Piaggio Sues China’s Vespa Copycats

For years the Piaggio group have been trying to stop Chinese scooter copycats who have managed to produce almost look-a-like Vespa scooters which are cheaper and quicker. These China copycat scooters are even sold outside of China in neighbouring countries, thus preventing Piaggio from making effective sales.

Now comes great news after years of legal battles where the Italian based Piaggio group has finally won the copyright case against a China made copy of their Vespa scooters.

As far back as 2010, Piaggio had issues with China based scooter manufacturer Zhejiang Zhongneng for making copies of the Vespa LX scooter.

China made Vespa scooter copy China made Vespa scooter copy China made Vespa scooter copy

In 2010, the Chinese company Zhejiang Zhongneng Industry Group obtained from the European Union Intellectual Property Office (EUIPO) the registration of the following Community design (‘the Zhejiang scooter’):

In 2014, Piaggio & C. filed an application with EUIPO for a declaration of invalidity of that design, claiming that it lacked novelty and individual character with respect to the design ‘Vespa LX’ which was first made available in 2005 and incorporating the lines and shape characteristics of the famous motorcycle (‘the Vespa’), an icon of Italian design since 1945. Piaggio also argued that the Vespa LX scooter was protected in Italy as an unregistered three-dimensional trademark and in France and Italy as a copyrighted intellectual work.

Vespa classic scooter


The Piaggio Group has announced it has won the backing of the European Union Intellectual Property Office in its fight against the production of what it believes to be a Chinese-made copycat design of its Vespa Primavera.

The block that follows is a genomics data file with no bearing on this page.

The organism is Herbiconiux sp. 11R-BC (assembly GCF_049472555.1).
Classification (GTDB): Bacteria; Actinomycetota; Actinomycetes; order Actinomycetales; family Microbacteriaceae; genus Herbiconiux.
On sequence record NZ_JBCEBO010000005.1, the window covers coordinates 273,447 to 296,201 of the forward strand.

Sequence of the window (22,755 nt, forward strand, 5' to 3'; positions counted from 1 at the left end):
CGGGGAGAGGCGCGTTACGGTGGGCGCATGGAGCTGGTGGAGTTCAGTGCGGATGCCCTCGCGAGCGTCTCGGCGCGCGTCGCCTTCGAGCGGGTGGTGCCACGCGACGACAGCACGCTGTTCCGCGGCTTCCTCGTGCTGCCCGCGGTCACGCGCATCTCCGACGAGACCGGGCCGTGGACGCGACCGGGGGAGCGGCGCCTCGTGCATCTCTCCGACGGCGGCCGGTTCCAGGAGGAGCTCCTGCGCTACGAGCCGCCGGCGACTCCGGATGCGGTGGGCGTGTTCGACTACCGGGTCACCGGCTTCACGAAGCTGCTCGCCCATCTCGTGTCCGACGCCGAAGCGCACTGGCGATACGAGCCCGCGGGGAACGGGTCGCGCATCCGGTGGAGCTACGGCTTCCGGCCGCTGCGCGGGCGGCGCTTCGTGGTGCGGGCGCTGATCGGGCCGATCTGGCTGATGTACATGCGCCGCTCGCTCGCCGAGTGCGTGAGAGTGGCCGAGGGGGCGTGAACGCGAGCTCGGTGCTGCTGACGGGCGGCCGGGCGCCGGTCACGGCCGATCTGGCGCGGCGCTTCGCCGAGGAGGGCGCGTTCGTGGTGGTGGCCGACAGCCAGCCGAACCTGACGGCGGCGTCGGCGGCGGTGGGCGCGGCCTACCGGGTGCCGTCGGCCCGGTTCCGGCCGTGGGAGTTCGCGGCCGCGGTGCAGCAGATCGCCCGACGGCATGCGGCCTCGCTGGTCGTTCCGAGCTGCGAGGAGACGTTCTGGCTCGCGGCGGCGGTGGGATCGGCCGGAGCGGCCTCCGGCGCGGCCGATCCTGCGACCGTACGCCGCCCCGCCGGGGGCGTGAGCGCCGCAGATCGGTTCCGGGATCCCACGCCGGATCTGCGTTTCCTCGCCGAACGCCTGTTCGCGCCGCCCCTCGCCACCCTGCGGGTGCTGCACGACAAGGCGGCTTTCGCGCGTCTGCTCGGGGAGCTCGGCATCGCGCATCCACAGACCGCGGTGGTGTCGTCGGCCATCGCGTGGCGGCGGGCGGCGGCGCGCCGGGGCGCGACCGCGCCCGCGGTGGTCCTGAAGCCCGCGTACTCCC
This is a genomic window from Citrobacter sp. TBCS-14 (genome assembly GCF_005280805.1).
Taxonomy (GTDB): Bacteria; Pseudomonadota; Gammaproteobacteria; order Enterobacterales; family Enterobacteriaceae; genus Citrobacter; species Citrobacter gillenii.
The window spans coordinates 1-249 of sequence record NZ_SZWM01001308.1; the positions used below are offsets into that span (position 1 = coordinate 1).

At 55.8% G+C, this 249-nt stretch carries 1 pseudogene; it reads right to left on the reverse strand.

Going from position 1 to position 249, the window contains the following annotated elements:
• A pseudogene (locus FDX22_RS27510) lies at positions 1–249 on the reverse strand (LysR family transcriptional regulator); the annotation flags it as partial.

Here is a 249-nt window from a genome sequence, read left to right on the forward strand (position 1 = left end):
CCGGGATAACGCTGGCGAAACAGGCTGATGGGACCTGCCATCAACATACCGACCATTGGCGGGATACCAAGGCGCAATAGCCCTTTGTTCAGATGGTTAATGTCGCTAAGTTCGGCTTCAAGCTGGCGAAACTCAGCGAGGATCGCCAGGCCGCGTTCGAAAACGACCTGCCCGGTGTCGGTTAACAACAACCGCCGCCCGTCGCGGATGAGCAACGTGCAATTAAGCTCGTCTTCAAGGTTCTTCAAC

The Italian company has long fought against companies using the iconic design of the Vespa as a base for its models, with the practice proving particularly rife in the Chinese market.

Matters came to a head during the 2019 EICMA show in Milan when a ‘design registered by a Chinese party’ was removed from the exhibition following a complaint lodged by Piaggio.

Though the company has had middling success when it comes to preventing these facsimile models from reaching the market, the backing from the EU marks a boost for the Italian firm in its fight.

According to the EUIPO invalidity division, it said it was annulling the unnamed model’s registration since it was ‘incapable of eliciting a different general impression with respect to the registered design” of the Vespa Primavera, and pointed out that the registration was an unlawful attempt to reproduce the scooter’s aesthetic elements’.

However, the ruling will likely only mean the model in question will not be permitted for sale in Europe.

Piaggio has been particularly sensitive to the Vespa’s trademarks over the years, launching numerous activities to prevent counterfeiting. The company claims to regularly monitor databases of internationally registered designs and trademarks and has so far managed to cancel ‘more than 50 trademarks registered by third parties in the last two years’

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